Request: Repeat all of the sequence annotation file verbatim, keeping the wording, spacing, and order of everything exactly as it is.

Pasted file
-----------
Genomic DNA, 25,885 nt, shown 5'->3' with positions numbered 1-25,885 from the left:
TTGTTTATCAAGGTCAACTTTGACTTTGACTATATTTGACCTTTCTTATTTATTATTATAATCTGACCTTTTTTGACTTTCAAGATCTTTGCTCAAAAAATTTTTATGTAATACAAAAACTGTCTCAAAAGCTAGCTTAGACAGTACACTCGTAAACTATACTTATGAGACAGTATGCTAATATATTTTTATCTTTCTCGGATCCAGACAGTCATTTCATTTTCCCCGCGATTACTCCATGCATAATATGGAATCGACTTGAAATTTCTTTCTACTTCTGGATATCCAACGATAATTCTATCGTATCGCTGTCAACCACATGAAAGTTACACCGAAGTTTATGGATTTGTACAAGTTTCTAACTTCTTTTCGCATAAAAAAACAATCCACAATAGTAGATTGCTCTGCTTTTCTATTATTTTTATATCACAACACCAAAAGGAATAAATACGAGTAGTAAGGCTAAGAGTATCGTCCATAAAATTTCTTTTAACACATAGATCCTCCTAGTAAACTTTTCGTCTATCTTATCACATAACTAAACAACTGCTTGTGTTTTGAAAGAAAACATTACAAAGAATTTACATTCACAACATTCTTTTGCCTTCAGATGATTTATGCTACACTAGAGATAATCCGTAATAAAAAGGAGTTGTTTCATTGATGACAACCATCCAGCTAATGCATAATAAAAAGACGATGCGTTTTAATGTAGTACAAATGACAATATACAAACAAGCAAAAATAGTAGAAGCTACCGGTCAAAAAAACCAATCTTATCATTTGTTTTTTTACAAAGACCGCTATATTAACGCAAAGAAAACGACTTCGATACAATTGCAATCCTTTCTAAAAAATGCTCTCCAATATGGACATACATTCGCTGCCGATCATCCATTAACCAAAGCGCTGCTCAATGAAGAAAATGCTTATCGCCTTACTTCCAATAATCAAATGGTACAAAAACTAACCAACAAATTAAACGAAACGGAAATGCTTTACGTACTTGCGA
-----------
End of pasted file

Genomic DNA, 25,885 nt, shown 5'->3' with positions numbered 1-25,885 from the left:
TTGTTTATCAAGGTCAACTTTGACTTTGACTATATTTGACCTTTCTTATTTATTATTATAATCTGACCTTTTTTGACTTTCAAGATCTTTGCTCAAAAAATTTTTATGTAATACAAAAACTGTCTCAAAAGCTAGCTTAGACAGTACACTCGTAAACTATACTTATGAGACAGTATGCTAATATATTTTTATCTTTCTCGGATCCAGACAGTCATTTCATTTTCCCCGCGATTACTCCATGCATAATATGGAATCGACTTGAAATTTCTTTCTACTTCTGGATATCCAACGATAATTCTATCGTATCGCTGTCAACCACATGAAAGTTACACCGAAGTTTATGGATTTGTACAAGTTTCTAACTTCTTTTCGCATAAAAAAACAATCCACAATAGTAGATTGCTCTGCTTTTCTATTATTTTTATATCACAACACCAAAAGGAATAAATACGAGTAGTAAGGCTAAGAGTATCGTCCATAAAATTTCTTTTAACACATAGATCCTCCTAGTAAACTTTTCGTCTATCTTATCACATAACTAAACAACTGCTTGTGTTTTGAAAGAAAACATTACAAAGAATTTACATTCACAACATTCTTTTGCCTTCAGATGATTTATGCTACACTAGAGATAATCCGTAATAAAAAGGAGTTGTTTCATTGATGACAACCATCCAGCTAATGCATAATAAAAAGACGATGCGTTTTAATGTAGTACAAATGACAATATACAAACAAGCAAAAATAGTAGAAGCTACCGGTCAAAAAAACCAATCTTATCATTTGTTTTTTTACAAAGACCGCTATATTAACGCAAAGAAAACGACTTCGATACAATTGCAATCCTTTCTAAAAAATGCTCTCCAATATGGACATACATTCGCTGCCGATCATCCATTAACCAAAGCGCTGCTCAATGAAGAAAATGCTTATCGCCTTACTTCCAATAATCAAATGGTACAAAAACTAACCAACAAATTAAACGAAACGGAAATGCTTTACGTACTTGCGA